Teacher-training chiefs want to raise the A-level results of students joining courses by almost three grades in a bid to raise the quality of the profession.
Anthea Millett, chief executive of the Teacher Training Agency, says colleges and universities must not repeat the mistakes of the 1980s recruitment shortage.
"It is vital that, as we teeter on the edge of potentially serious teacher recruitment problems, we do not lose our nerve and tumble into reduced entry standards," she told a TES-sponsored seminar at Keele University.
The TTA is to talk to providers about how it can help raise the standards of applicants. But the agency was accused of being simplistic by universities, who said that A-level scores did not always indicate degree results accurately.
The recruitment crisis has had relatively little impact on undergraduate courses, as opposed to postgraduate certificates. Most are for primary or secondary PE teaching, and are largely over-subscribed.
But there is widespread concern at the poor A-levels of those joining such courses, and that teacher-training is viewed as a fallback option by sixth-formers.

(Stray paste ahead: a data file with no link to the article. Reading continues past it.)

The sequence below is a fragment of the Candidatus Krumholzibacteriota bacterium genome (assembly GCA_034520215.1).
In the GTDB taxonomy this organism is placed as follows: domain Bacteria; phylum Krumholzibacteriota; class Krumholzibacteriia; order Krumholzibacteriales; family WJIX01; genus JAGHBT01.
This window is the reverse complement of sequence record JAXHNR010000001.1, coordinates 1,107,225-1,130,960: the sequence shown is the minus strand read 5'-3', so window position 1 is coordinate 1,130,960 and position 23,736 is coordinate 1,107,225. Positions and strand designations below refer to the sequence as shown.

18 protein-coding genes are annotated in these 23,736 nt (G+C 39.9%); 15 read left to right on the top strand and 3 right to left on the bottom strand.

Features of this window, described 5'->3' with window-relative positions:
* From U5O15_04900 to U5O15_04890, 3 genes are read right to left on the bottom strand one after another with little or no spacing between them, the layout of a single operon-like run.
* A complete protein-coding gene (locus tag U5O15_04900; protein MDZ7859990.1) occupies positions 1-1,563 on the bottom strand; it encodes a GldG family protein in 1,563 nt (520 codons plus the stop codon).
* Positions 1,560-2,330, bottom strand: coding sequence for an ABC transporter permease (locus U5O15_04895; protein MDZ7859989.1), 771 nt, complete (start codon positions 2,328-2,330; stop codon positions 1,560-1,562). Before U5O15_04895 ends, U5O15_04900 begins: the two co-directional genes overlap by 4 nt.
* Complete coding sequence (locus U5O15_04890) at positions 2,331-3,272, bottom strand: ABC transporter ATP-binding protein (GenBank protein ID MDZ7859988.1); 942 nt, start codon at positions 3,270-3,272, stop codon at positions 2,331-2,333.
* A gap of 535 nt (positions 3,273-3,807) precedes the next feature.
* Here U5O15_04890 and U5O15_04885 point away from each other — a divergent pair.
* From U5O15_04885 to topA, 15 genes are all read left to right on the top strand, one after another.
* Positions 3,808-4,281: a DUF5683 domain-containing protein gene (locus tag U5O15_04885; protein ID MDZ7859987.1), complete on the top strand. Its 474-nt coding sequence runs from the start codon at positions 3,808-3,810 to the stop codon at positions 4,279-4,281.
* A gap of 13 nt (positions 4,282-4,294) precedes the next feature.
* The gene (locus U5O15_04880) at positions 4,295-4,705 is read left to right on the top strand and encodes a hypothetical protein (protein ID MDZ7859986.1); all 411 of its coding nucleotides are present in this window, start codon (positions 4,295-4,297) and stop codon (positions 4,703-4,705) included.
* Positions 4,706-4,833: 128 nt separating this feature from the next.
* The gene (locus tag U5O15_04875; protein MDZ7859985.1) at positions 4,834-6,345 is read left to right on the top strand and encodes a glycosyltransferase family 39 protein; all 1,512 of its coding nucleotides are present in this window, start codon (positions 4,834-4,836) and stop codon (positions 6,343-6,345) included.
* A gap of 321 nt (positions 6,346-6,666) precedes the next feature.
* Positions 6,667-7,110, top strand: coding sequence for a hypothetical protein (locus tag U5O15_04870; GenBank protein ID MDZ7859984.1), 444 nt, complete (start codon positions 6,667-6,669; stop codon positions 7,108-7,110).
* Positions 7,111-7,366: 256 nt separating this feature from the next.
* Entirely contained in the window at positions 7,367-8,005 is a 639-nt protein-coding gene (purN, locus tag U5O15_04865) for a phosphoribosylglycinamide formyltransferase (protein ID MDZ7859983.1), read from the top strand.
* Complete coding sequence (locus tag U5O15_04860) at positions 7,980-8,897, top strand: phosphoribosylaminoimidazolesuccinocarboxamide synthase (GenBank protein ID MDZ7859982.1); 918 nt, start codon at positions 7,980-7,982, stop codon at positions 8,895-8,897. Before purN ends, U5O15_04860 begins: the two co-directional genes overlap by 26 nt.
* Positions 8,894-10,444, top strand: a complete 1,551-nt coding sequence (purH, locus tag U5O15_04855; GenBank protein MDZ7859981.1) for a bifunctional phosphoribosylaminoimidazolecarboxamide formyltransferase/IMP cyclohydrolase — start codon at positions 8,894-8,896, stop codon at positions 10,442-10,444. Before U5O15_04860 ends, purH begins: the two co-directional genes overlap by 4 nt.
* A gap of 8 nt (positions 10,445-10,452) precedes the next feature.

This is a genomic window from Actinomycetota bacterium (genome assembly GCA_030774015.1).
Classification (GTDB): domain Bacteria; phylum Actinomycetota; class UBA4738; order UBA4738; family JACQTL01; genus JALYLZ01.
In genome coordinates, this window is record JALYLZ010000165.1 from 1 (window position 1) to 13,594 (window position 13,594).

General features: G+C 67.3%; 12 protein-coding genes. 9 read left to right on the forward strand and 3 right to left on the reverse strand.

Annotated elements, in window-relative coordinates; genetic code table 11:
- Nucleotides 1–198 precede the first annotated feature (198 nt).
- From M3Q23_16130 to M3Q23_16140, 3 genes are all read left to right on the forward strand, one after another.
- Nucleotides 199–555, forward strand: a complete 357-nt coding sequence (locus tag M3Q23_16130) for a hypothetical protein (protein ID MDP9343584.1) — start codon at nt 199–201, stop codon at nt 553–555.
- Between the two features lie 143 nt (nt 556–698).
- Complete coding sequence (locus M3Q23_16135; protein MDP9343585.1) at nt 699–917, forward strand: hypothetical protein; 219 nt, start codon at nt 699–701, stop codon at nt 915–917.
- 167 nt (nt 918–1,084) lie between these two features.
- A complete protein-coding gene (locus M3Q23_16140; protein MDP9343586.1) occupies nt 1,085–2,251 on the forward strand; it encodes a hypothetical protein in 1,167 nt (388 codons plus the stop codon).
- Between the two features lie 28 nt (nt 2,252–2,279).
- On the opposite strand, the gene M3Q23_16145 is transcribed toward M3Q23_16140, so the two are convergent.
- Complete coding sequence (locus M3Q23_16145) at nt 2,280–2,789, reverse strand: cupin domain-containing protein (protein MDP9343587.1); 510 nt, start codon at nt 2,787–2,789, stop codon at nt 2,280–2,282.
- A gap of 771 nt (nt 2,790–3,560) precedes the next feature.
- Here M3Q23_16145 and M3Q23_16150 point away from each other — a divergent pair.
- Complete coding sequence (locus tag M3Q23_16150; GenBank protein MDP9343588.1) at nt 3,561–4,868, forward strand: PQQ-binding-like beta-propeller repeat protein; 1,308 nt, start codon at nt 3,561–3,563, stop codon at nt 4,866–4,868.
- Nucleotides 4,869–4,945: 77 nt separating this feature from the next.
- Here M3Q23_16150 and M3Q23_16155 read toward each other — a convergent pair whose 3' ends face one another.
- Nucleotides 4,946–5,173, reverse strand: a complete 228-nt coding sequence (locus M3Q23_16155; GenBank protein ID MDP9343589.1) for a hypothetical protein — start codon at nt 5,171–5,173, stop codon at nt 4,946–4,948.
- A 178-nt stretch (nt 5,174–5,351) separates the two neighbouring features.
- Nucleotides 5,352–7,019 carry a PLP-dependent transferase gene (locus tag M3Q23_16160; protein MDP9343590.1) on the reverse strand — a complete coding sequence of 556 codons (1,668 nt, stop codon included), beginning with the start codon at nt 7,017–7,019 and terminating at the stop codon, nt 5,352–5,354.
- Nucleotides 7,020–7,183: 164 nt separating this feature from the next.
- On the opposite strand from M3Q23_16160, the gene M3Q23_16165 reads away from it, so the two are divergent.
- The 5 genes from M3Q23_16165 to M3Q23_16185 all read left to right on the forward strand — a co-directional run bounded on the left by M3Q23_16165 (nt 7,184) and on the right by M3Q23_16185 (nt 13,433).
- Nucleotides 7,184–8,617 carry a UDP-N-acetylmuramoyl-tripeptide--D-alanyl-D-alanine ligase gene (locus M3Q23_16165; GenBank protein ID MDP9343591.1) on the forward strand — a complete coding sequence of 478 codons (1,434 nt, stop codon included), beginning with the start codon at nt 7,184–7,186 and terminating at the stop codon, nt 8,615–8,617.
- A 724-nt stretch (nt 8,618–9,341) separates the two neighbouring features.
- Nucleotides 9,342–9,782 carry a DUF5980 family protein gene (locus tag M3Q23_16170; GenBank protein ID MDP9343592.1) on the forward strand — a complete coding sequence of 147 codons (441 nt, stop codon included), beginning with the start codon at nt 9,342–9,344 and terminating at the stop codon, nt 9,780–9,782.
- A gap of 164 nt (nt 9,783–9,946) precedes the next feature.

The Government and TTA rejected a demand by the education select committee earlier this year that 3Cs be the minimum teacher-training requirement. But the TTA wants the average point score of entrants by 2002 to rise from the present 13.3 - lower than 2Cs and an E - to that for all university courses, currently 18.6 or better than 3Cs.
The teacher shortage of the 1980s - "If people were just about warm they were accepted," says Jane Benham, the TTA's head of recruitment - is blamed for the current lack of suitable candidates for middle-management posts.
Mary Russell, secretary to the Universities Council for the Education of Teachers, said many applicants now had GNVQs or HNDs or came via access courses.